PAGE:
The District Ethics Committee found respondent guilty of ethics violations and recommended imposition of a six-month suspension. [693 A.2d 879] The Disciplinary Review Board also determined that respondent was guilty of ethics violations, but it recommended a suspension of one year.

Following respondent's petition to review the DRB's determination, this Court ordered respondent to show cause why she should not be disbarred or otherwise suspended from practice.

I

We recite in detail the facts that we have found by clear and convincing evidence based upon our independent review of the record. That detail is provided to dissipate any possible doubt concerning the factual basis for the Court's ultimate determination

Page 350

that respondent is guilty of serious ethics violations and that severe discipline is warranted.

A.

On March 16, 1989, at approximately 5:37 p.m., respondent's leased car (a 1989 maroon Mazda) was involved in a car accident with Susan Yezzi, who was driving a 1988 Chrysler New Yorker. The accident, which involved minor dents and scrapes, occurred in the parking lot of Marlboro Plaza, a shopping center in Marlboro. At the time, respondent, who had been admitted to the New Jersey and New York bars in 1985 when she was twenty-three years of age, was twenty-six years old and a sole practitioner in Manalapan, Monmouth County.

According to Yezzi, after the accident, she exited her car and walked toward respondent's car, encouraging respondent to get out of her car to exchange information. Respondent then left the scene of the accident without getting out of her car or exchanging information with Yezzi. Before respondent drove away, Yezzi was able to write down the Mazda's license number and to see respondent clearly for about two minutes.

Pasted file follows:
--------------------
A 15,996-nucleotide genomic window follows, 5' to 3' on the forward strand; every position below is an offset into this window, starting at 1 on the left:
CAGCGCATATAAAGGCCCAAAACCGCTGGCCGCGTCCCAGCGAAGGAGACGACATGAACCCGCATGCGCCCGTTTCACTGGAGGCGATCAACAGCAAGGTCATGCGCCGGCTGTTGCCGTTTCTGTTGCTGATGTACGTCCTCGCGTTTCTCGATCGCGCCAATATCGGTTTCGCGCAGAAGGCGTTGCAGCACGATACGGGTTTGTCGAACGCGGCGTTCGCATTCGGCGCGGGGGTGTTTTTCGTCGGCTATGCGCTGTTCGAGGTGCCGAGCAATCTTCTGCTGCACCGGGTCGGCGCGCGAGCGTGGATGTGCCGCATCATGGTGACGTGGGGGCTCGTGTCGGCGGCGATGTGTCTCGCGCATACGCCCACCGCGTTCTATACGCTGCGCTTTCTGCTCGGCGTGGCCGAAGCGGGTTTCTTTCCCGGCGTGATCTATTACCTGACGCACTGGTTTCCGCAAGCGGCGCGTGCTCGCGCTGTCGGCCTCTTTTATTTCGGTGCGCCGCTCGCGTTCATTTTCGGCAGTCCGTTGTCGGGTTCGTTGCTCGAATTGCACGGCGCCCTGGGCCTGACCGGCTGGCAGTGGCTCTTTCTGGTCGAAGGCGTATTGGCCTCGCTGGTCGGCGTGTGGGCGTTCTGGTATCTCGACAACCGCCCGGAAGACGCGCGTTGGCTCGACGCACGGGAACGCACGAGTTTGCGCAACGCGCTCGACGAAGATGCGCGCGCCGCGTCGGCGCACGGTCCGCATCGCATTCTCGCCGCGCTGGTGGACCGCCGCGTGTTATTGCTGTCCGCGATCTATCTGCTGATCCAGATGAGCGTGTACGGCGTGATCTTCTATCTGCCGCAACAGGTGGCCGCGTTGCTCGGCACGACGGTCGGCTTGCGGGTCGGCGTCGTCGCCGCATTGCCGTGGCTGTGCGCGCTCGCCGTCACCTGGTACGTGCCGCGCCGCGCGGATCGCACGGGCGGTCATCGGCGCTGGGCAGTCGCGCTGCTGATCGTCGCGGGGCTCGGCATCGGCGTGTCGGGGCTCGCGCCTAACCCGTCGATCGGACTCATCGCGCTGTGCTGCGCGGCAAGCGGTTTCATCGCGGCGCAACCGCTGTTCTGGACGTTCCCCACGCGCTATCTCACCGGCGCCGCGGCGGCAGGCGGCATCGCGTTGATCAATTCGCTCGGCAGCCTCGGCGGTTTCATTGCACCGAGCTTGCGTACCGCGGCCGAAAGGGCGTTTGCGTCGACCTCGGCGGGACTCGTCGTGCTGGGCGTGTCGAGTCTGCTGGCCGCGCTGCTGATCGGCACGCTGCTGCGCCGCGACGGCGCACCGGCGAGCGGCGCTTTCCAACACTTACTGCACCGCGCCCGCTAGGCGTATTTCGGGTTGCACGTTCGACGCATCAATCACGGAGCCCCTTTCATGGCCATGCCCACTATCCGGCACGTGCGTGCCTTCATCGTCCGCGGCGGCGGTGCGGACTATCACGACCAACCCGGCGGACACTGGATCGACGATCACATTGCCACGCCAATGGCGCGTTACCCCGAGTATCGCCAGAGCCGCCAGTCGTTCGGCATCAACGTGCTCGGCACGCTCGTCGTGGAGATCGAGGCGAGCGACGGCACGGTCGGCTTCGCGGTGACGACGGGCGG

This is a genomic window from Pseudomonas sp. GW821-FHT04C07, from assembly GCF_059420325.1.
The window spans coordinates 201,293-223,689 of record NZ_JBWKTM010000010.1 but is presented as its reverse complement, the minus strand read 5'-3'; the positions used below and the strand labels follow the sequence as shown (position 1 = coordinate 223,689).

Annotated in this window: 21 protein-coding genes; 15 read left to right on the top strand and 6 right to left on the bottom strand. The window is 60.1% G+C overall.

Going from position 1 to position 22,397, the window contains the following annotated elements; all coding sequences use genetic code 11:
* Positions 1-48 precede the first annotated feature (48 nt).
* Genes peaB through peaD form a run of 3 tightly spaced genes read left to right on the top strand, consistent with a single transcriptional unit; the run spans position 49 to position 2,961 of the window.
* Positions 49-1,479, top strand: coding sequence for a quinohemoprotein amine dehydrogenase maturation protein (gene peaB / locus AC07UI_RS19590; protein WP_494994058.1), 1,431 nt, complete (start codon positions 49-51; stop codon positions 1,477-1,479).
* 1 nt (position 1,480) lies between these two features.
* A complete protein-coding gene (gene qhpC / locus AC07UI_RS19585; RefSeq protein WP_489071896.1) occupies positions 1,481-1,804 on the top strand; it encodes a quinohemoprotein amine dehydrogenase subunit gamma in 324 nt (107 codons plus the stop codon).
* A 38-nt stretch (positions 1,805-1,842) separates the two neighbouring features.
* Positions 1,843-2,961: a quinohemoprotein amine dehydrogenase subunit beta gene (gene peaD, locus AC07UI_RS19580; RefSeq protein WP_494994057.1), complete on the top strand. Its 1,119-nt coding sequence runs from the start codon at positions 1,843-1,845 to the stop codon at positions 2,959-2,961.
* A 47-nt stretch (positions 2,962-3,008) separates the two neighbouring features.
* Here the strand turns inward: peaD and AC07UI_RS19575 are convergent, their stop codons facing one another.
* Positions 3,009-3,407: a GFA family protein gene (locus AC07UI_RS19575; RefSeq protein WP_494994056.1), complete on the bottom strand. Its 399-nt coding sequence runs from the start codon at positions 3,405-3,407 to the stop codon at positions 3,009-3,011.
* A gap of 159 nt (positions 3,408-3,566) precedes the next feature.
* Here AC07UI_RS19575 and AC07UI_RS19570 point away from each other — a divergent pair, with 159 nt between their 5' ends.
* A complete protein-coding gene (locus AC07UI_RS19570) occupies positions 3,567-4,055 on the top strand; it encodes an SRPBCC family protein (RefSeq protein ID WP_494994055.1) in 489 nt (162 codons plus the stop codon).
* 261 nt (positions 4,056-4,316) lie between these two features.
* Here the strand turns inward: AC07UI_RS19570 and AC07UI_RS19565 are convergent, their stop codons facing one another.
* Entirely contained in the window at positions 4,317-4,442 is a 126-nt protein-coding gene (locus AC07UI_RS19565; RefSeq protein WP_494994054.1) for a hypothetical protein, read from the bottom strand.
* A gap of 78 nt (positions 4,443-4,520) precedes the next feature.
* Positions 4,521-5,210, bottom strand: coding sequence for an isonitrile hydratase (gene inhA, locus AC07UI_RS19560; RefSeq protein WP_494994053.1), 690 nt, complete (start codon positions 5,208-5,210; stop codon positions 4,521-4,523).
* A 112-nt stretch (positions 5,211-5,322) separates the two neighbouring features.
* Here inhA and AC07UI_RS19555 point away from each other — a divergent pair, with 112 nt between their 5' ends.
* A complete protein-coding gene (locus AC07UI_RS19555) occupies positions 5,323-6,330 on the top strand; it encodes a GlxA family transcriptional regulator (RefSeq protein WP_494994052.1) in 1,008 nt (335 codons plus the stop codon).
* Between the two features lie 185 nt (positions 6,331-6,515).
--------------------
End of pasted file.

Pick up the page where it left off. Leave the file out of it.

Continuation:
After respondent drove away, Yezzi completed her errands at Marlboro Plaza and went home. Once at home, she called the police and provided details of her version of the accident. Officer Martin Smith of the Marlboro Township Police Department was assigned to the case and wrote the accident report that same day. Yezzi provided him with the license plate number of the other car, and, after some investigation, he obtained the identity of the car's owner, namely, respondent.

After discovering respondent's identity and address, Smith proceeded to her house, which was in the same development as Yezzi's. He was greeted by Angelique Franson, respondent's live-in babysitter, who informed him that respondent and her husband were on vacation. He asked her who normally drove the Mazda, and she answered that respondent was the primary driver. Smith then inspected the car, took some pictures, and compared the

Page 351

damage to that done to Yezzi's vehicle. His inspection revealed almost identical damage to the two cars, thus leaving little doubt that they had been in the same accident.